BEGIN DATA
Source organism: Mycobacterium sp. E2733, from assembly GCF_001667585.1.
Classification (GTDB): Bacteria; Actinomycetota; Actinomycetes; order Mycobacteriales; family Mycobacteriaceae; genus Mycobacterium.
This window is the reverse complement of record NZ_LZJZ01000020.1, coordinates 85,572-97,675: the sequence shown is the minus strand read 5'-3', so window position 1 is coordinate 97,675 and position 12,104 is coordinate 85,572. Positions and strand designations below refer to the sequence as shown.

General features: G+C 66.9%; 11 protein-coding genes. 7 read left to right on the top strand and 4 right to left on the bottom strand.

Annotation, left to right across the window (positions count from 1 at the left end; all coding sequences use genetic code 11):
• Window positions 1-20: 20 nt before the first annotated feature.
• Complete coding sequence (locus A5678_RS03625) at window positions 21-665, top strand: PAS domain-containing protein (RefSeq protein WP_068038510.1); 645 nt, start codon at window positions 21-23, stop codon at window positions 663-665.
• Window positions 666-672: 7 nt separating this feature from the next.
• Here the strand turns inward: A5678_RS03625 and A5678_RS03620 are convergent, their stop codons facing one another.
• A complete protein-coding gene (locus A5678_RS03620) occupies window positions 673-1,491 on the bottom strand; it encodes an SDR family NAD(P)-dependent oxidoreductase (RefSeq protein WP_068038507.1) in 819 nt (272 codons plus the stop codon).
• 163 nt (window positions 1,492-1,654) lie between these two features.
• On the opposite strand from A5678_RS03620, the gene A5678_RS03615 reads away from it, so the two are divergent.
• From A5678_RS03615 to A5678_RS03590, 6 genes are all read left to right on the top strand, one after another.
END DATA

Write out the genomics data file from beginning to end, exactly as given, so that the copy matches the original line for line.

Source organism: Mycobacterium sp. E2733, from assembly GCF_001667585.1.
Classification (GTDB): Bacteria; Actinomycetota; Actinomycetes; order Mycobacteriales; family Mycobacteriaceae; genus Mycobacterium.
This window is the reverse complement of record NZ_LZJZ01000020.1, coordinates 85,572-97,675: the sequence shown is the minus strand read 5'-3', so window position 1 is coordinate 97,675 and position 12,104 is coordinate 85,572. Positions and strand designations below refer to the sequence as shown.

General features: G+C 66.9%; 11 protein-coding genes. 7 read left to right on the top strand and 4 right to left on the bottom strand.

Annotation, left to right across the window (positions count from 1 at the left end; all coding sequences use genetic code 11):
• Window positions 1-20: 20 nt before the first annotated feature.
• Complete coding sequence (locus A5678_RS03625) at window positions 21-665, top strand: PAS domain-containing protein (RefSeq protein WP_068038510.1); 645 nt, start codon at window positions 21-23, stop codon at window positions 663-665.
• Window positions 666-672: 7 nt separating this feature from the next.
• Here the strand turns inward: A5678_RS03625 and A5678_RS03620 are convergent, their stop codons facing one another.
• A complete protein-coding gene (locus A5678_RS03620) occupies window positions 673-1,491 on the bottom strand; it encodes an SDR family NAD(P)-dependent oxidoreductase (RefSeq protein WP_068038507.1) in 819 nt (272 codons plus the stop codon).
• 163 nt (window positions 1,492-1,654) lie between these two features.
• On the opposite strand from A5678_RS03620, the gene A5678_RS03615 reads away from it, so the two are divergent.
• From A5678_RS03615 to A5678_RS03590, 6 genes are all read left to right on the top strand, one after another.